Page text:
The purpose of industrial policy is to direct productive specialization towards sectors that are deemed strategic for well-being or economic growth. This means recognizing that productive specialization is important for growth. But what criteria should be used to determine the importance of a given sector? The argument developed here is that there are no sound criteria that do not refer to the collective preferences of present and future citizens.
There are a limited number of theoretical principles for justifying an industrial policy and demonstrating its effectiveness. From the defence of nascent industries (List, 1841) to support for basic industries that generate externalities for growth, the theoretical arguments set out very limited conditions for the exercise of policy. The international legal framework is also very stringent, especially for European Union countries whose authorities are concerned primarily with creating a level playing field for all EU companies and keeping control over payments by the State.
The limited space for industrial policy
In this limited space, the exercise of industrial policy has struggled to find reasons to exist. Even though a movement of “normalization”, dear to Dani Rodrik, currently seems to be affecting the study of industrial policy (see Aghion et al., 2011), it is still not part of “normal” policy in the same way as monetary, fiscal, or trade policy, for example. Industrial policy is exceptional policy resulting from exceptional circumstances. It is in the definition of this term “exceptional”, of its nature and its temporality, that industrial policy derives its legitimacy. Even recently, exceptional circumstances, both political and economic, have served as strong grounds for industrial policy, whereas they actually conceal policies to promote employment and satisfy electoral objectives. Illustrations of this include businesses set up to rescue factories, from Lejaby lingerie units to SeaFrance, as well as announcements of regulations on plant closures when a buyer exists. Even though these interventions have the benefit of reducing information asymmetries between the players by offering mediation that is often useful, they are not really part of industrial policy.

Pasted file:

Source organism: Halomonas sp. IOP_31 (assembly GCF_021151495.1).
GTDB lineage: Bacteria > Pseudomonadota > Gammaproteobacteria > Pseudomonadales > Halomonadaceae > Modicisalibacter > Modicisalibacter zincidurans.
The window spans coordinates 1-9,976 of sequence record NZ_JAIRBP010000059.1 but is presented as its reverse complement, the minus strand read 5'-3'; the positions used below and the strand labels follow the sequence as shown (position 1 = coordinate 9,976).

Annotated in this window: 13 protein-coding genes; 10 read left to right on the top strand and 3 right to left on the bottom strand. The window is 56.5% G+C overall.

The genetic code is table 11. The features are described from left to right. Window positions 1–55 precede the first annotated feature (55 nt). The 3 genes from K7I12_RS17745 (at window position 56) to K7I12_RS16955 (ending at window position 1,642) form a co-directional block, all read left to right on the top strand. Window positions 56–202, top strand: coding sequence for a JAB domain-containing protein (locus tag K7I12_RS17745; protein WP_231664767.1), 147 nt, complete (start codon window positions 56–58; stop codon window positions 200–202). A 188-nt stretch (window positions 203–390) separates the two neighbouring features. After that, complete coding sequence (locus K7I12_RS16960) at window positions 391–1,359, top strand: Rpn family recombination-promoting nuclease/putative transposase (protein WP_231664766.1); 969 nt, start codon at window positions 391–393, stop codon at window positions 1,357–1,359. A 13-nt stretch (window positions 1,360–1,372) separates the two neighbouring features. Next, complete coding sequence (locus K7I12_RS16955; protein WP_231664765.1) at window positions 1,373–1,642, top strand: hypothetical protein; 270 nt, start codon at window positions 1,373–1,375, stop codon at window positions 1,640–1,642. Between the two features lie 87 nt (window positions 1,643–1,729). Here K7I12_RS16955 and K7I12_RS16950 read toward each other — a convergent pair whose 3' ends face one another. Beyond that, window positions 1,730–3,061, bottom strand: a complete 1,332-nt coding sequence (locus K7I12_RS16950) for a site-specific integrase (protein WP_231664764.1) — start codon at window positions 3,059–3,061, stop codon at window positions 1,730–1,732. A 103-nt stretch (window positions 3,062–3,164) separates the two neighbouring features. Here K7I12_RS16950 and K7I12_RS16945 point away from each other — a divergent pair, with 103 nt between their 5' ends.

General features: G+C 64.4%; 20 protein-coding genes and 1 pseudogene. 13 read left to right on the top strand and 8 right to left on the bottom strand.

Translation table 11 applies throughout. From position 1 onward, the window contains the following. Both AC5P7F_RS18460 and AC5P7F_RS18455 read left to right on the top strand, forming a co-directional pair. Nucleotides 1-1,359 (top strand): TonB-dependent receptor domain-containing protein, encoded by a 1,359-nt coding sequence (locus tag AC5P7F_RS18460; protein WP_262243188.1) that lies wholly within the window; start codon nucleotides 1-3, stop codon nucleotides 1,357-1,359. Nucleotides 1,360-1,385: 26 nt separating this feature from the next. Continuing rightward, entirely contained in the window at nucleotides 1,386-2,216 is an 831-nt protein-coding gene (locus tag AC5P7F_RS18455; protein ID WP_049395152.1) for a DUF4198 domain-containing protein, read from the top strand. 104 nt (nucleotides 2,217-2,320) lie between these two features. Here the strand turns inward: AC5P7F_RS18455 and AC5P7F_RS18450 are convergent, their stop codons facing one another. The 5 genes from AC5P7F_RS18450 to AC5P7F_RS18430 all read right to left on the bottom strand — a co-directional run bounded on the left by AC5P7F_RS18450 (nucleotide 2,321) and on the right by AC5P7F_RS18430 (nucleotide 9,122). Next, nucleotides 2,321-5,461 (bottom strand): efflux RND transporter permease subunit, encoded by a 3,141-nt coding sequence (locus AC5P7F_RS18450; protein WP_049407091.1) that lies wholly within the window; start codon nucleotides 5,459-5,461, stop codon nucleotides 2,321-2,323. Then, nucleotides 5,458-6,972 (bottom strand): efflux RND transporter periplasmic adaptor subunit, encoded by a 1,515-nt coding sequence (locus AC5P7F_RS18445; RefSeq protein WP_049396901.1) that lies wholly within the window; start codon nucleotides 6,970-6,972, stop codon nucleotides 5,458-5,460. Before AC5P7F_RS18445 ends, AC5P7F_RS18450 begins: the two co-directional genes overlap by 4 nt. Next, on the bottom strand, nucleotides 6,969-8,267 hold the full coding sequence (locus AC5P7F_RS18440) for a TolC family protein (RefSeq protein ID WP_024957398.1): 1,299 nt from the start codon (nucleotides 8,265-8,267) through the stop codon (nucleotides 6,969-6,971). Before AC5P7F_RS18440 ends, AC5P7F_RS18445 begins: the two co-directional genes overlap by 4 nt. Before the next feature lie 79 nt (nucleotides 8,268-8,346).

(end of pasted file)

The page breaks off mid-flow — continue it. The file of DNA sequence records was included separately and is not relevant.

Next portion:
The only “authorized” industrial policy today that is consistent with the institutional and legal framework of Europe and America is one that meets the conditions inherited from liberal doctrine on state intervention in the functioning of the economy. One may wish that the rules on intervention were re-defined – which by the way, would bring a little more transparency into state practices – but the ambition of this note is both more modest and broader. This note aims to show that, even within the minimalist framework of the free market approach, industrial policy must be defined in accordance with a social project that engages the productive specialization of the economy.